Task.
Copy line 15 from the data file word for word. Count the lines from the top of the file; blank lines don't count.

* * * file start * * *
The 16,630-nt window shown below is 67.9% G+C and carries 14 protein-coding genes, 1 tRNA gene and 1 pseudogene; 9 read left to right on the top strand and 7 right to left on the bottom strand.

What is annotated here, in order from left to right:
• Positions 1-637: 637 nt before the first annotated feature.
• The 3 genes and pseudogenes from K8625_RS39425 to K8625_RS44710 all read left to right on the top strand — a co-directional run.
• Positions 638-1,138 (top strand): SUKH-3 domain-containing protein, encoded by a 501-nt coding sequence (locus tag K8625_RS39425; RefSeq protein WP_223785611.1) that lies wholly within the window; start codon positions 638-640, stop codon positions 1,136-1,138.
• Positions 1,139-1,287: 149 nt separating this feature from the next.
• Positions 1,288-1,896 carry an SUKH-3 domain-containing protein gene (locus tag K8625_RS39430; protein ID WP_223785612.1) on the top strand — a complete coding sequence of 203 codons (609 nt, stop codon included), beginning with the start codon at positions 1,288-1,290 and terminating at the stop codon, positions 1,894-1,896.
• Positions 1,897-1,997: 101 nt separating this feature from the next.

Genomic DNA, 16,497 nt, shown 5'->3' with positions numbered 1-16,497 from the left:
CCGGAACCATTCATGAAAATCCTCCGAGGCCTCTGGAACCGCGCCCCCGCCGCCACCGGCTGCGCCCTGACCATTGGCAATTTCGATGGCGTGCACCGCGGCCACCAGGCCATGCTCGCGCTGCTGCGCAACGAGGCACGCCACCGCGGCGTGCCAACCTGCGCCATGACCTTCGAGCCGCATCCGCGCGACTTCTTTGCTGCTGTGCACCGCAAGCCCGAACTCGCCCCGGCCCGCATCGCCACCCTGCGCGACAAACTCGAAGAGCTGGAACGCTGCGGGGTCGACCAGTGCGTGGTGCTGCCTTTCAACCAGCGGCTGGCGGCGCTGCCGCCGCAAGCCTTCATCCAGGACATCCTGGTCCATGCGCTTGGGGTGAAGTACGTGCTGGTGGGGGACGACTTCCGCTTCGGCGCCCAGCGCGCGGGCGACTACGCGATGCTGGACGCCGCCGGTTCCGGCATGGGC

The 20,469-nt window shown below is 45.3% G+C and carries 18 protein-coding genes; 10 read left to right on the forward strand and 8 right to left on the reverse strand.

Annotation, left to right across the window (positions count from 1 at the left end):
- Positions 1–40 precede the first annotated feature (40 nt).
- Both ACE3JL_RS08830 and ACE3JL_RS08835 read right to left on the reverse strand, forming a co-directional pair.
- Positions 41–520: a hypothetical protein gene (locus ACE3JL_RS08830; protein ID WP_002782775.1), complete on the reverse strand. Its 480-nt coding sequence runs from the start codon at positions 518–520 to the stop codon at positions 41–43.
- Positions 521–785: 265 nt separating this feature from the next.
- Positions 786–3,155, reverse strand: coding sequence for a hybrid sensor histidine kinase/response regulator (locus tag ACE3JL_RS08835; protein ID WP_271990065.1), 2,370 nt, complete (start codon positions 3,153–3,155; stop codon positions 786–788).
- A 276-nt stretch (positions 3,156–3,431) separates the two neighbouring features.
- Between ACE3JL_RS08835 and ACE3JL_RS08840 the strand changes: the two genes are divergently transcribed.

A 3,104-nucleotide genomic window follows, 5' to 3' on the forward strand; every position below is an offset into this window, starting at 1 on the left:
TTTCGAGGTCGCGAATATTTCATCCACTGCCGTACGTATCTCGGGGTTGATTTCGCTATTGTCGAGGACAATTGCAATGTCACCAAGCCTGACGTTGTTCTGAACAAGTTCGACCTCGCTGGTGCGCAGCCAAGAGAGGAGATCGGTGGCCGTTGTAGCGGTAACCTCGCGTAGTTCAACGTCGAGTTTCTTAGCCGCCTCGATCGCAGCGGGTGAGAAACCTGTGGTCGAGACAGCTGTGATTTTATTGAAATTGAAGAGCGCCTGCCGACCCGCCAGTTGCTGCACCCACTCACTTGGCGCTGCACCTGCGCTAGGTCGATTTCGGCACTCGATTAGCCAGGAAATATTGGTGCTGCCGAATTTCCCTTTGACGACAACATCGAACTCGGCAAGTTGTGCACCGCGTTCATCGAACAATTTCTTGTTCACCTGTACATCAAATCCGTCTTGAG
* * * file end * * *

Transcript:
- Positions 41–520: a hypothetical protein gene (locus ACE3JL_RS08830; protein ID WP_002782775.1), complete on the reverse strand. Its 480-nt coding sequence runs from the start codon at positions 518–520 to the stop codon at positions 41–43.